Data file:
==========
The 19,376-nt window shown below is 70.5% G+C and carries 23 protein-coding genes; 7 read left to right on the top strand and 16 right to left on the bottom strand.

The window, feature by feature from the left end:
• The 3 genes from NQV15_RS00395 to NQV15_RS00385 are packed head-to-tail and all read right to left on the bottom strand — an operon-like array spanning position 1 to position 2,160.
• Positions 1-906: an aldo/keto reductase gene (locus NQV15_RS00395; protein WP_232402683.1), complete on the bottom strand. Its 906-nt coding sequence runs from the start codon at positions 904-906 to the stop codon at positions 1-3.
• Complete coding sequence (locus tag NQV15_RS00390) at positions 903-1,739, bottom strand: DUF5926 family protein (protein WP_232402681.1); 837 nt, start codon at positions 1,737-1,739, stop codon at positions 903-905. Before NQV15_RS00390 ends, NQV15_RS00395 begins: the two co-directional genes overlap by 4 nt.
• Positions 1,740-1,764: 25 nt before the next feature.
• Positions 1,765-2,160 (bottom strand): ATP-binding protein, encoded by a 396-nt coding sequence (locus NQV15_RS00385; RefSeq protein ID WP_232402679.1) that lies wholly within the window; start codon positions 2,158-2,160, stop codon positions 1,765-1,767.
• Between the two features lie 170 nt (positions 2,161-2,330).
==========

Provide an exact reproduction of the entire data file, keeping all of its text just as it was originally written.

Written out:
The 19,376-nt window shown below is 70.5% G+C and carries 23 protein-coding genes; 7 read left to right on the top strand and 16 right to left on the bottom strand.

The window, feature by feature from the left end:
• The 3 genes from NQV15_RS00395 to NQV15_RS00385 are packed head-to-tail and all read right to left on the bottom strand — an operon-like array spanning position 1 to position 2,160.
• Positions 1-906: an aldo/keto reductase gene (locus NQV15_RS00395; protein WP_232402683.1), complete on the bottom strand. Its 906-nt coding sequence runs from the start codon at positions 904-906 to the stop codon at positions 1-3.
• Complete coding sequence (locus tag NQV15_RS00390) at positions 903-1,739, bottom strand: DUF5926 family protein (protein WP_232402681.1); 837 nt, start codon at positions 1,737-1,739, stop codon at positions 903-905. Before NQV15_RS00390 ends, NQV15_RS00395 begins: the two co-directional genes overlap by 4 nt.
• Positions 1,740-1,764: 25 nt before the next feature.
• Positions 1,765-2,160 (bottom strand): ATP-binding protein, encoded by a 396-nt coding sequence (locus NQV15_RS00385; RefSeq protein ID WP_232402679.1) that lies wholly within the window; start codon positions 2,158-2,160, stop codon positions 1,765-1,767.
• Between the two features lie 170 nt (positions 2,161-2,330).